“Everything becomes a little different as soon as it is spoken out loud.” – Herman Hesse
Public Relations are immersed in managing effective and appropriate communication for optimal client achievement. However, problems continually arise between our coworkers and our clients with the messages we attempt to transmit to one another.
Communication skills are never a given, and we often challenge ourselves in this aspect when approaching a new client, by analyzing their needs. The majority of the time spent on the emergence of new clients is dedicated to creating useful content, crafting persuasive messages, and recognizing potential untapped markets.
Why isn’t more time dedicated to developing a clear communication strategy with the client? Here are some insights as to why making client communication a primary concern.
- Personality: Know your client
It is very rare to find clients that operate with the same ideology. Each experience with a new client is unique. Taking that into consideration, the approach to each client will also have to be unique. Company style and ‘persona’ continuously vary and must be identified for success.
The most effective way to internalize and assess the fabric and framework of a client is to ask questions. Only by asking questions will a PR firm realize their niche in providing the client with what they NEED, no what they MIGHT need. Client interaction creates an illustration of that company’s culture.
- Teamwork: Not a one-person job
Frequently, clients are delegated and distributed to a specific number of employees. Although team members have work-related relationships amongst one another, client accounts are mainly individual and task-oriented. Obviously, the person managing the account will be more aware of the client’s style and needs than their coworkers. It is pertinent that business and personal account information becomes mutually exclusive with the rest of the team. Within reason, the personal information may be confidential. However, this info exchange may include client struggles, concerns, or organizational issues.
By putting your team members on the same page, the team is able to evade the obstacle of miscommunication.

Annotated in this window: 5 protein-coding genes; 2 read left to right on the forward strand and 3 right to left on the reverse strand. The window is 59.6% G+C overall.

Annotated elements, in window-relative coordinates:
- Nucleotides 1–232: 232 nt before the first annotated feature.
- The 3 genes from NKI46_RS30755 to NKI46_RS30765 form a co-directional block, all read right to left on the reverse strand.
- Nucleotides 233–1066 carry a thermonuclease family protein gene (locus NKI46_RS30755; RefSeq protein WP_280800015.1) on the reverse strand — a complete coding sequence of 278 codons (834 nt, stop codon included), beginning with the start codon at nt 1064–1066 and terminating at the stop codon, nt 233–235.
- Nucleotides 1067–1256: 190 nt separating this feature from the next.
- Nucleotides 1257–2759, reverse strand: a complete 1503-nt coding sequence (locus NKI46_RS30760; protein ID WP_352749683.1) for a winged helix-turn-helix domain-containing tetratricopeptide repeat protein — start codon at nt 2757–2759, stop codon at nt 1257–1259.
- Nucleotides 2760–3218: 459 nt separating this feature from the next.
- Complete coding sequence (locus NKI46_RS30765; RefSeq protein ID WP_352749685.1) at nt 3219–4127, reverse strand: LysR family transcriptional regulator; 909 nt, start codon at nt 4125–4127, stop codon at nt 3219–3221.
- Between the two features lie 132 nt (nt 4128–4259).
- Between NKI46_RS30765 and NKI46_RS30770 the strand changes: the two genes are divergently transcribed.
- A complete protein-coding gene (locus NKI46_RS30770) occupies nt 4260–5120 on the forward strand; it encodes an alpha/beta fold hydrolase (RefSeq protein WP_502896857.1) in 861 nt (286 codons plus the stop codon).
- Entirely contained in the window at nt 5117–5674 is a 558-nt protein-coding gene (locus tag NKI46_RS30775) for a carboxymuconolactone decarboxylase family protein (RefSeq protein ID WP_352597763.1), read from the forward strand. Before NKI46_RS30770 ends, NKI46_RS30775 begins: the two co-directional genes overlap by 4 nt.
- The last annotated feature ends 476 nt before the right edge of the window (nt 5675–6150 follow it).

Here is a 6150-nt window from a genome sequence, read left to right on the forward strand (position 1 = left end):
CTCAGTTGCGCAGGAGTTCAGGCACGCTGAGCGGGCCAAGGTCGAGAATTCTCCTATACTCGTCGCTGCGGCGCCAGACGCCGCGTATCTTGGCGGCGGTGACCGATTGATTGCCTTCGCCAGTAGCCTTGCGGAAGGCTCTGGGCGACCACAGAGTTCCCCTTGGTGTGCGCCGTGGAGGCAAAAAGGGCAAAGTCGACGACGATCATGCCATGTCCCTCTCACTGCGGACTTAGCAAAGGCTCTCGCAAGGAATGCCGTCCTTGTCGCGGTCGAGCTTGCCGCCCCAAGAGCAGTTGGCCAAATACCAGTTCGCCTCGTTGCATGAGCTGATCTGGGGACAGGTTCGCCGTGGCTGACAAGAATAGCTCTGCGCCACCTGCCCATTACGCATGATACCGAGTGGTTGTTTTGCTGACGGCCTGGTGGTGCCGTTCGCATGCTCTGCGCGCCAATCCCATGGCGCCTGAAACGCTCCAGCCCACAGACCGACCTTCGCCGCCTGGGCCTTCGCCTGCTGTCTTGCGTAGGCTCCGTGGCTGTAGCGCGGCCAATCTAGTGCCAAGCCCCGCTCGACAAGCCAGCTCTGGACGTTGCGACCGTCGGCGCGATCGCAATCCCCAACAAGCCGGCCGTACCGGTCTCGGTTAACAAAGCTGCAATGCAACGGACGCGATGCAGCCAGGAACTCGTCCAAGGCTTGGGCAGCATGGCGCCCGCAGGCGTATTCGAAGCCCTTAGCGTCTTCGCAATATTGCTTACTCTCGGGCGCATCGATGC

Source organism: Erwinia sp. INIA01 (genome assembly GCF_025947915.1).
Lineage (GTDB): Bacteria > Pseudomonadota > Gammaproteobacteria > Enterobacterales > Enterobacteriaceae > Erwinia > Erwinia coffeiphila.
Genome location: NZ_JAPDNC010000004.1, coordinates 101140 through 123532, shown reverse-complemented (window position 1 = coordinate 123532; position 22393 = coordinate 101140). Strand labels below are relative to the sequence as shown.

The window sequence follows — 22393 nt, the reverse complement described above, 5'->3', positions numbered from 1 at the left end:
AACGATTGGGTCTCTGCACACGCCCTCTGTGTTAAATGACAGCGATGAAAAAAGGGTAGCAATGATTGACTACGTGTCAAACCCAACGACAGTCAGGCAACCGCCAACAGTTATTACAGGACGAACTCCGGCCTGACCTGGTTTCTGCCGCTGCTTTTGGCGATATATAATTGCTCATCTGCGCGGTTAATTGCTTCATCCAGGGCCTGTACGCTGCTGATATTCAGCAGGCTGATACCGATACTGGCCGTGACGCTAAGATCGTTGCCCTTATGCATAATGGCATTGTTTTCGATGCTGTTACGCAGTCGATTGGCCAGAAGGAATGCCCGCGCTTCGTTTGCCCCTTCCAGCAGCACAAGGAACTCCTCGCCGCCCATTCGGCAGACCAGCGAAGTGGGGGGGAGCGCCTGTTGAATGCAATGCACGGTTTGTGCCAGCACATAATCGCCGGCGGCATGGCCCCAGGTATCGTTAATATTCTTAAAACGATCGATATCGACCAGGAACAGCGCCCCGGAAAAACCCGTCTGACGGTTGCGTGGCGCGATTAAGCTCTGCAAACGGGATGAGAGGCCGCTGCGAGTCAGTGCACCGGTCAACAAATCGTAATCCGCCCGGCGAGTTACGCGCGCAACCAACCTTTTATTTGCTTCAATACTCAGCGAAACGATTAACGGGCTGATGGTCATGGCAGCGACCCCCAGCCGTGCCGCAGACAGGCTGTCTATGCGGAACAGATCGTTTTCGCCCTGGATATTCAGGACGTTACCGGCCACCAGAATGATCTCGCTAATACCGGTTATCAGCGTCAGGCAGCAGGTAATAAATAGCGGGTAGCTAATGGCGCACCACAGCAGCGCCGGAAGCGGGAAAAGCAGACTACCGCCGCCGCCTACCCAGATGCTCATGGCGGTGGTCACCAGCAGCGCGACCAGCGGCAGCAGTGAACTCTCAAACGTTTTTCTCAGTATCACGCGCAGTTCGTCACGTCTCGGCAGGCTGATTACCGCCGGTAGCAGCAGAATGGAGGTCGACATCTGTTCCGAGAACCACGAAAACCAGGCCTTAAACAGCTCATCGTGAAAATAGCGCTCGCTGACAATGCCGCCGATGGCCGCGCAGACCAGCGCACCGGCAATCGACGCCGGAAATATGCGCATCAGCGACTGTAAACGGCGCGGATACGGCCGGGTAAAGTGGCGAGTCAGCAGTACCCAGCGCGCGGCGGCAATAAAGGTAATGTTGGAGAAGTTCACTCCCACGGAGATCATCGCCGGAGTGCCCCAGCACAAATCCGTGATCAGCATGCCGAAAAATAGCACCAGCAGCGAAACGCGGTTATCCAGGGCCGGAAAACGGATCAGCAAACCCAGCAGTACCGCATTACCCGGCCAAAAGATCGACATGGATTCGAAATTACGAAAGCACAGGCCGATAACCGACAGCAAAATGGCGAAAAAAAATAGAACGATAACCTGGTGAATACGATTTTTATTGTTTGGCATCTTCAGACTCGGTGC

- Efficiency: Style coordination is key
Similar to how every new client is unique and time is taken to learn their ‘persona’, both sides must facilitate and operate synonymously. Companies may have a process and structure of organization and communication that isn’t in line with a PR firm’s modes of operation. The most effective process will be the one that works for both parties.
Flexibility and acceptance are crucial to integrating a reciprocated understanding. For example, some clients prefer a certain communication app over another (Skype vs Zoom) or have specific objectives on how to label and send their documents via email. Being adaptive and adjustable allows more room for success and improvement.
- Rules: Keep it basic and follow them
Although the process of communication is rarely appreciated or noticed, people often lose sight of their intention when they begin speaking to a client. Keeping a list close by of the points and detail one wants to discuss will keep the conversation on track and in check. When the rambling, unimportant tasks and partial information come into play, the conversation will have lost much of its value and the time of both parties. To maintain satisfied clients, one must be able to maintain an engaged conversation, exchanging the necessary information, and wavering from distractions.
Effective client communication is vital to Public Relations success! A PR firm with competent communicators will create a long-term success and development for future clients.